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DRW chief takes stand in CFTC fight

An ice storm, an email suggesting regime change and the mechanics of thinly traded futures markets have emerged as central points of contention in the market manipulation trial of one of the world’s biggest traders in financial derivatives.

Donald Wilson and DRW, the trading group he leads from Chicago, are fighting civil charges they distorted the price of an interest rate futures contract. They went on trial in a New York federal courtroom this week

The proceedings are a rarity, as most charges of market manipulation are settled with the Commodity Futures Trading Commission, the main US derivatives regulator. Mr Wilson pushed back and this week found himself being questioned in a wooden witness box by a CFTC attorney and a judge. If he loses he faces fines and a potential trading ban. 

Mr Wilson is a luminary in derivatives markets, having risen from a young trader in the Chicago Mercantile Exchange options pits to the head of one of the top proprietary trading firms, which bet their own capital and have widened their influence as banks take fewer risks in financial markets. 

Wearing a conservative suit and blue tie, Mr Wilson at times sounded more like a professor than a trader as he tried to explain why DRW for months posted bids for an interest-rate futures product that no one else would hit. The CFTC alleges that DRW only entered the bids to artificially inflate the value of a large futures position it already owned. 

“To my mind, that’s just Trading 101,” Mr Wilson said, referring to the number customarily given to introductory classes in US universities. 

US District Judge Richard Sullivan became impatient. “This is not a tutorial. This is court,” he said on Thursday. As Mr Wilson was explaining how the Dodd-Frank financial reform of 2010 was changing futures markets, Judge Sullivan said, “I don’t want a lecture on Dodd-Frank.”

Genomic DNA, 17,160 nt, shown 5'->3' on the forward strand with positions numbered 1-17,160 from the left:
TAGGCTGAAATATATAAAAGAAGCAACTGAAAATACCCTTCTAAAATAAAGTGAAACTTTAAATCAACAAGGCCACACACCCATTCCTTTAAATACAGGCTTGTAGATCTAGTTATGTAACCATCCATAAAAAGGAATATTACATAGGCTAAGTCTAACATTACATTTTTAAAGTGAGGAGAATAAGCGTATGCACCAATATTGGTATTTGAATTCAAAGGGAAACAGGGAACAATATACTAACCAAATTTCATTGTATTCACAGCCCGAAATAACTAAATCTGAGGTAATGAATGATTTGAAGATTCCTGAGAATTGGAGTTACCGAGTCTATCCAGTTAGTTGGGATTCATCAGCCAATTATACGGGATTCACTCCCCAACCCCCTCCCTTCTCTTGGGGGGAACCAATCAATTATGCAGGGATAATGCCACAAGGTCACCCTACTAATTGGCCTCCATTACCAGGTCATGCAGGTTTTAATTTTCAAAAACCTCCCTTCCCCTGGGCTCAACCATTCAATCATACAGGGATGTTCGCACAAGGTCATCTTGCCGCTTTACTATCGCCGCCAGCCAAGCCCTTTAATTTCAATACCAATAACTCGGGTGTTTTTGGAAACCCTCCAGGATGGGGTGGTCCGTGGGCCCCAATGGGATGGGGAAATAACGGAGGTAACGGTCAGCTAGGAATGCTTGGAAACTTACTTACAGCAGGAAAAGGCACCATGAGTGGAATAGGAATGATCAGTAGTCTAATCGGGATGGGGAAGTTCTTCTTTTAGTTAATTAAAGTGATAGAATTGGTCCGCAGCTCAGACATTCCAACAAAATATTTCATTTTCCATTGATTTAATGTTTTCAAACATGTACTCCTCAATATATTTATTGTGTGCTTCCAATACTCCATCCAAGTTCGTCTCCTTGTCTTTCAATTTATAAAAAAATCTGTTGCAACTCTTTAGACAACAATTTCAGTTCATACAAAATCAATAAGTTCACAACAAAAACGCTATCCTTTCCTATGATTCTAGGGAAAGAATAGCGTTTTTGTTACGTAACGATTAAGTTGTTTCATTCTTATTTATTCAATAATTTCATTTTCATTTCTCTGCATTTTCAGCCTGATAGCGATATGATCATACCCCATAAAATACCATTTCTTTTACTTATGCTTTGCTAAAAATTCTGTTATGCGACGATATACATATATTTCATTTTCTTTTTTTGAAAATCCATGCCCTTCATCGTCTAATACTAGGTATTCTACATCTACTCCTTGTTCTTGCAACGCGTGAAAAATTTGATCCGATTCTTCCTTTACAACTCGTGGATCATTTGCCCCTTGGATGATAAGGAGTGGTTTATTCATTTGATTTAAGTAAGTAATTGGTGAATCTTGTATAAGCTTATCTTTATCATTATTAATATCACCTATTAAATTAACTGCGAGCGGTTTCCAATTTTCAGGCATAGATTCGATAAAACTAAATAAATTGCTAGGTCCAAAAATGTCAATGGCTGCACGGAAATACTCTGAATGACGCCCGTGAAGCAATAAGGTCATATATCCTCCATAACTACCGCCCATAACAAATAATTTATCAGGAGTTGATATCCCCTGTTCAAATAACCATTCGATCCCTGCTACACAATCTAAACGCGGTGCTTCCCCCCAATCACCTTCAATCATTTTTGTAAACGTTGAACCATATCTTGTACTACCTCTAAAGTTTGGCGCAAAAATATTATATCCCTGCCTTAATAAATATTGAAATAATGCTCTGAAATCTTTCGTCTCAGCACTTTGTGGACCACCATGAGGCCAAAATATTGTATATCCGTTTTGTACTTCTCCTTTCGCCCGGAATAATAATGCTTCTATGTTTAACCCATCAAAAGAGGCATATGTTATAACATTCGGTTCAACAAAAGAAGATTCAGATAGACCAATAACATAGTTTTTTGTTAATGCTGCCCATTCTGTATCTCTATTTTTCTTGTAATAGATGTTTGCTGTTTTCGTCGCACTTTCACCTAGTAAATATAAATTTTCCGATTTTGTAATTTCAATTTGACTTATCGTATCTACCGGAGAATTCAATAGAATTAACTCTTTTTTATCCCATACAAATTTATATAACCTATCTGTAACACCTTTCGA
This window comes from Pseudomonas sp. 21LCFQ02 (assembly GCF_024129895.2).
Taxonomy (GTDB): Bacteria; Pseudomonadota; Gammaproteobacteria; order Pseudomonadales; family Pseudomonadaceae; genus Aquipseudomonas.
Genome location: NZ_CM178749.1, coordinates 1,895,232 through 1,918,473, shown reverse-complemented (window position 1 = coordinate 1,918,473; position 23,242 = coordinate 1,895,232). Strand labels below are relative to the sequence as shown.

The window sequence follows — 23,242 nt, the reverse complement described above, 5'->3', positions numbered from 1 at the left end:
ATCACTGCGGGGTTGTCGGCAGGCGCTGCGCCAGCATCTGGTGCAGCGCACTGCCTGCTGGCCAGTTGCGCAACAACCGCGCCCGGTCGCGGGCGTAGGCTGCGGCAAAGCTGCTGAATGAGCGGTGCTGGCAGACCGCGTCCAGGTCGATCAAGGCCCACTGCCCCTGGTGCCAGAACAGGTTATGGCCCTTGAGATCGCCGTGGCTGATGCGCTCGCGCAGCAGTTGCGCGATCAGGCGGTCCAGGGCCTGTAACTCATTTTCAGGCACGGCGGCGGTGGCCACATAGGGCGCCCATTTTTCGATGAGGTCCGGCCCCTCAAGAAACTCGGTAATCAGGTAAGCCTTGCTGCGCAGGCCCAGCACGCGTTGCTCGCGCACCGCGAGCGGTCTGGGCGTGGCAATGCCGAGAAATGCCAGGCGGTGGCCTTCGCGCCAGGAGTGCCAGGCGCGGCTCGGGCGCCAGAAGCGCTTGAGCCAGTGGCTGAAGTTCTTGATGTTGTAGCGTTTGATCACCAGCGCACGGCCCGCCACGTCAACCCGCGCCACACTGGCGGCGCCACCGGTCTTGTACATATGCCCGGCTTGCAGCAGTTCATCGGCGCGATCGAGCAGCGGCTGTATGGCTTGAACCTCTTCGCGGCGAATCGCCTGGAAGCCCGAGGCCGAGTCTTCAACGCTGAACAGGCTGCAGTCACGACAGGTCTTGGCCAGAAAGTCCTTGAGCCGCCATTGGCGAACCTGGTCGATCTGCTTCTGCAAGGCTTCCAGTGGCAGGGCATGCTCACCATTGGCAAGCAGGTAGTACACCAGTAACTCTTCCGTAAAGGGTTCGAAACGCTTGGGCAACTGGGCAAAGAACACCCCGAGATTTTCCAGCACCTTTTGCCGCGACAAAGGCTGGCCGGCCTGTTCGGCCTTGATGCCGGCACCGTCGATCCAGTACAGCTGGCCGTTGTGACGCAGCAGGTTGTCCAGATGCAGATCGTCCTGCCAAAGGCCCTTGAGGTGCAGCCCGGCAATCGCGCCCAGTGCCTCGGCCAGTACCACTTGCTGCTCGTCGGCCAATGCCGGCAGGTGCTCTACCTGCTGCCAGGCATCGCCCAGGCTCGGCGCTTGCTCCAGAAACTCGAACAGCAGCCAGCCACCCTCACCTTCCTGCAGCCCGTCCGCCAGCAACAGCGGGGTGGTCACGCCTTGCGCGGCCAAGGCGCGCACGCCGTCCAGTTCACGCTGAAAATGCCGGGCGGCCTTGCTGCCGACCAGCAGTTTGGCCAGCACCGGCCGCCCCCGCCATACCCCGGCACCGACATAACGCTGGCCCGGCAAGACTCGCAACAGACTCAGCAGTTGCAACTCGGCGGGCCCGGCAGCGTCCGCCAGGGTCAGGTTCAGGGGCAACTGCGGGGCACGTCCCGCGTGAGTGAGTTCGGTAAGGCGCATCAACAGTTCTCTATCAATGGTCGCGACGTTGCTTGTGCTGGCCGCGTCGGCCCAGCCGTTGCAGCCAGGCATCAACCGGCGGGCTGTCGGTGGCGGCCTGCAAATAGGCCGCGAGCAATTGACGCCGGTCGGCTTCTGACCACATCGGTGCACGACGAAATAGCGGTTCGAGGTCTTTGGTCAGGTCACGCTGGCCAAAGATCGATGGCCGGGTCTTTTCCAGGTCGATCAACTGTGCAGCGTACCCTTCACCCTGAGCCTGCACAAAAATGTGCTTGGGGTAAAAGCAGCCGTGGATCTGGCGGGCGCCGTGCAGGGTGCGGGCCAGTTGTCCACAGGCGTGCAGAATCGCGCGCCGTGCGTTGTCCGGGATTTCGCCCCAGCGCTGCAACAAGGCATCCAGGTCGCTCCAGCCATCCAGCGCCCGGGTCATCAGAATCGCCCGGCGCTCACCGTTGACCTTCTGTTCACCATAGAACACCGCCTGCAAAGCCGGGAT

In a courthouse that has hosted some of the most famous trials in finance, the trial has attracted only modest attention. A scattering of reporters stretched out in the long benches reserved for press. 

The lack of splash testifies to the unseen nature of derivatives markets even though their notional volumes surpass $1,000tn a year. Most ordinary investors do not trade futures and options, though the funds in which they entrust their savings might. 

The futures contract at issue in the DRW trial was called Idex USD Three-month Interest Rate Swap Futures, a fledgling product listed by an exchange owned by Nasdaq. DRW spotted what it viewed to be a flaw in the contract’s design that made it trade at a cheaper price than fair value. 

In the summer of 2010 it bought $350m worth of the futures from Jefferies, the New York investment bank, and MF Global, the futures broker that subsequently failed in late 2011. Jonathan Cogan, an attorney for DRW, said in court the two counterparties “apparently hadn’t done their homework” when they sold the mispriced futures.

Throughout autumn 2010, DRW waited for the price of its position to rise to true value, the CFTC said. It later started to inject bids electronically on to the exchange, which moved settlement prices higher and boosted the value of its $350m position. 

The CFTC argues that DRW never intended for the bids to attract a seller. “It’s like they’re yelling into an empty trading pit,” said Daniel Ullman, a CFTC attorney. 

CFTC lawyers repeatedly pointed to an email from a DRW researcher to Mr Wilson and colleagues that mentioned a shift from an “old regime,” in which a parallel swaps market determined settlement prices, to the “new regime” in which the price would be “DRW defined”. 

DRW officials testified that they made the electronic bids because the exchange asked them to. As proof of DRW’s eagerness to trade, its lawyers cited a day in February 2011 when MF Global struck a deal to sell $250m worth more Idex futures to DRW.

But a massive ice storm had just paralysed Chicago to New York, preventing the paperwork from getting completed. Mr Wilson said MF Global, itself later sued by the CFTC over $1bn in customer funds that went missing after its collapse, reneged on the deal.

MF Global’s behaviour, Mr Wilson testified, “to me was insane”. 

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